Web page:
Having said that, I really think that everyone who uses PAYE will have to decide between one of two paths:
1) Start paying off your federal loans as soon as possible after graduation to keep them from growing
2) Stick with the minimum PAYE payments and prepare for the tax bomb while hoping that it will go away; don’t expect to pay off your loans with “brute force” after a couple years of minimal payments because the amount will reach a “critical mass” which will likely be very difficult to make a dent in because of the high interest rates

I am still not 100% comfortable with option #2, but it seems like the only viable thing to do if you’re set on using PAYE; if I were going with option #1, I would use a different type of loan (home equity, etc.) with lower interest rates that would actually give me a fighting chance to pay back my loans at a reasonable pace. :P


But since PayE limits capitalization of interest, your principle will never be more than whatever your loans were +10%. And the tax bomb doesn't include accrued interest. So we are talking about adding more like 250-280K of income during the tax bomb year. Which is more like 90k. Over twenty years you should be able to plan for that. 400 hundred a month into a savings account aught to do it.

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dr123
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Re: Would using PAYE like this make sense?

Postby dr123 » Sat Apr 27, 2013 1:31 am

If your parents have a law school fund of 100k, why dont you just use that for tuition? I dont get it.

20141023
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Re: Would using PAYE like this make sense?

Postby 20141023 » Sat Apr 27, 2013 2:01 am

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Elston Gunn
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Re: Would using PAYE like this make sense?

Postby Elston Gunn » Sat Apr 27, 2013 9:53 am

kappycaft1 wrote:
Desert Fox wrote:But since PayE limits capitalization of interest, your principle will never be more than whatever your loans were +10%. And the tax bomb doesn't include accrued interest. So we are talking about adding more like 250-280K of income during the tax bomb year. Which is more like 90k. Over twenty years you should be able to plan for that. 400 hundred a month into a savings account aught to do it.

Are you sure about this? Even though it might not capitalize past 10% (and therefore that extra amount won't compound), I was under the impression that whatever you have left at the end of year 20 - whether it be interest or principal - is included in the "forgiven amount." Not that I'm saying that you're wrong, but this could be a huge game-changer, so I want to verify that it is correct. :wink:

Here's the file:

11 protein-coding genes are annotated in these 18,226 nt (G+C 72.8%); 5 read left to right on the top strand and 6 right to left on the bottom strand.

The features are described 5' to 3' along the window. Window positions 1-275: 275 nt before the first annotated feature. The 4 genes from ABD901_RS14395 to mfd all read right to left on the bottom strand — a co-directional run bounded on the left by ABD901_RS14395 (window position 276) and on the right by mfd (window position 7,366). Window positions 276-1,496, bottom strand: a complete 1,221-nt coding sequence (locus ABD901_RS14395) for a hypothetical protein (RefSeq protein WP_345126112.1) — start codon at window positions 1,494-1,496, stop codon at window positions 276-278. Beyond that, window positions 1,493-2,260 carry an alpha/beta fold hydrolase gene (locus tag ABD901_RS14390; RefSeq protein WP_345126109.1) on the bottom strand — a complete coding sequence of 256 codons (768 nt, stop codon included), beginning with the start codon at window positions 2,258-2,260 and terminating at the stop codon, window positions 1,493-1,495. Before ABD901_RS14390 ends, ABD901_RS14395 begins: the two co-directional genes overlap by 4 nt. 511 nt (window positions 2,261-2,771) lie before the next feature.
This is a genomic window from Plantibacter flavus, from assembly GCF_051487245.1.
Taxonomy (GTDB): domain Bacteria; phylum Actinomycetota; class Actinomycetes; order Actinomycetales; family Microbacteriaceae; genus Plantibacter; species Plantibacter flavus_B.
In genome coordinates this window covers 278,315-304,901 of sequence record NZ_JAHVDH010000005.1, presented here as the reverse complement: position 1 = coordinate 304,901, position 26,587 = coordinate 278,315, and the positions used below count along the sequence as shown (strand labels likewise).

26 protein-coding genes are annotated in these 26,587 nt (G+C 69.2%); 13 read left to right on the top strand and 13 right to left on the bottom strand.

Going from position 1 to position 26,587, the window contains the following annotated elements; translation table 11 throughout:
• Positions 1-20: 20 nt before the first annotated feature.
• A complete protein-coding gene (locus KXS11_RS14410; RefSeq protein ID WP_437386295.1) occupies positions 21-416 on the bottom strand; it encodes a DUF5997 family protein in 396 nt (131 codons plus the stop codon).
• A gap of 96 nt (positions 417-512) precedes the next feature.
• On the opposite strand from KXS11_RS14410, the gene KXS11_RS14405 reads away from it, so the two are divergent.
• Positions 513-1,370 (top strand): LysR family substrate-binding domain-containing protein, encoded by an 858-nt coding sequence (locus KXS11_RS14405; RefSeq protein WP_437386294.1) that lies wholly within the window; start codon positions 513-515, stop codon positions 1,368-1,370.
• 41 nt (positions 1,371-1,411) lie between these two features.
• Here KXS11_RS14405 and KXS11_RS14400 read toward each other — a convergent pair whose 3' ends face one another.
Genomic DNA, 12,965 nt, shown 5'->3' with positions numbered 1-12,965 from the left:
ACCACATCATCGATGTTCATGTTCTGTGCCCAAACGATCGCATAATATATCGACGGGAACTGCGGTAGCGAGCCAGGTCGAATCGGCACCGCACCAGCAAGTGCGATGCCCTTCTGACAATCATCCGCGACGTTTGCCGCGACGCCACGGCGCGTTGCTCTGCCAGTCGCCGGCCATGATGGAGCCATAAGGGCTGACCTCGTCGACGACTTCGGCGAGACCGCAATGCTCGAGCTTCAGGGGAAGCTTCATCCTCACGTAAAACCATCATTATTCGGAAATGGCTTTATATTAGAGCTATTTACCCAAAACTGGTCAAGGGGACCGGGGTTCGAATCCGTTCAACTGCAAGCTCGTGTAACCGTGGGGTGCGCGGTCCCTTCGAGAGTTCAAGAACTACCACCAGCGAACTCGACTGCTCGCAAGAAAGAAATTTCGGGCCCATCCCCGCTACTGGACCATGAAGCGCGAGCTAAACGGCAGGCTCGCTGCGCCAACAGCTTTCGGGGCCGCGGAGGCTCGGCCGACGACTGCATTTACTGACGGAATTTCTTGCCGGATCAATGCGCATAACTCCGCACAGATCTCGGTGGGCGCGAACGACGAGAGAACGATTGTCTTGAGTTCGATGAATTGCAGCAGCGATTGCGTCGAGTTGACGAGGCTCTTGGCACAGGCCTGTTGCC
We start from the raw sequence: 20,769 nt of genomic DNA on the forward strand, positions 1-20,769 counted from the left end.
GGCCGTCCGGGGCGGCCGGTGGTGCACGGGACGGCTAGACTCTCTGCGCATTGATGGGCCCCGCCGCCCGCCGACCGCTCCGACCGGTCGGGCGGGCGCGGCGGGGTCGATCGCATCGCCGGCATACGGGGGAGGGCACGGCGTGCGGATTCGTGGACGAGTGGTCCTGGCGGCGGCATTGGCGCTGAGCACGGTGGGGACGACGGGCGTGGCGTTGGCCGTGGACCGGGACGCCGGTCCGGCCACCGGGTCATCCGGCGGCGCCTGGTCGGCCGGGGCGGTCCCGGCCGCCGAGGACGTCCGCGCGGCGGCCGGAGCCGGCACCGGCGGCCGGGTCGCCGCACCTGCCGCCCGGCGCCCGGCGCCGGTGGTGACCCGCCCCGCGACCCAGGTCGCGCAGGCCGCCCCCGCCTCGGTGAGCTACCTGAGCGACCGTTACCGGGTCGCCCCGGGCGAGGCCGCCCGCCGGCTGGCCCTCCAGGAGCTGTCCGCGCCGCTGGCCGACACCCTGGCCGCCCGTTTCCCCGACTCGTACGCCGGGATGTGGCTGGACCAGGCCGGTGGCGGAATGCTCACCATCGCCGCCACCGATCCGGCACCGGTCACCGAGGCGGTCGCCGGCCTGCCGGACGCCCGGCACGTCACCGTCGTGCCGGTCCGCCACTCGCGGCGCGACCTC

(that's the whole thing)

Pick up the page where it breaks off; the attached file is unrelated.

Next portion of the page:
I actually asked them about this because they didn't address it any materials. They told me it was on the total forgiven amount, not just the principal, which blows.

20141023
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Re: Would using PAYE like this make sense?

Postby 20141023 » Sat Apr 27, 2013 10:44 am

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IAFG
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Re: Would using PAYE like this make sense?

Postby IAFG » Sat Apr 27, 2013 10:48 am

ChampagnePapi wrote:This assumes PAYE is around by the time you graduate. The more you people keep yapping about how great a deal it is, the more likely they are going to restrict it. This program wasn't meant for shithead lawyers.

As much as the Obamas have talked about their law school debt, I think it was exactly meant for shithead lawyers.

Big Dog
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Re: Would using PAYE like this make sense?

Postby Big Dog » Sat Apr 27, 2013 11:00 am

The scary thing is that if you are going to school at anything near sticker and taking out federal loans, it will take quite some time to pay your principal down with “brute force” even if you land big law because of the 6.8% / 7.9% interest rates, which will be adding around $20,000 to your balance each year. If you go the federal loans route, you almost have to hope that something will be done about the tax bomb because it will be extremely difficult to swim upstream against these kinds of interest rates if you land anything outside of biglaw.


Even without including capitalized interest in the tax bomb, one still has to account for the fact that under PAYE you will be making 20 years of payments of interest only. Unless you earn a big raise, no principal will be paid down. So, borrow $250k+10% interest. In 20 years, you'll still owe $275k which will be forgiven (after you pay 40-50% of that in taxes, depending on your state.)

But, you will also have paid hundreds every month for 20 years. If say, your payment is $500/mo under PaYE, you will be paying $6000 per year x 20 years = $120k in interest to the feds (with no reduction in principal).

Total payments in this example = $120k+$140k in taxes = $260k. So, you have to ask yourself if the debt anchor is worth it?

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Rahviveh
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Re: Would using PAYE like this make sense?

Postby Rahviveh » Sat Apr 27, 2013 11:21 am

Big Dog wrote:
The scary thing is that if you are going to school at anything near sticker and taking out federal loans, it will take quite some time to pay your principal down with “brute force” even if you land big law because of the 6.8% / 7.9% interest rates, which will be adding around $20,000 to your balance each year. If you go the federal loans route, you almost have to hope that something will be done about the tax bomb because it will be extremely difficult to swim upstream against these kinds of interest rates if you land anything outside of biglaw.


Even without including capitalized interest in the tax bomb, one still has to account for the fact that under PAYE you will be making 20 years of payments of interest only. Unless you earn a big raise, no principal will be paid down. So, borrow $250k+10% interest. In 20 years, you'll still owe $275k which will be forgiven (after you pay 40-50% of that in taxes, depending on your state.)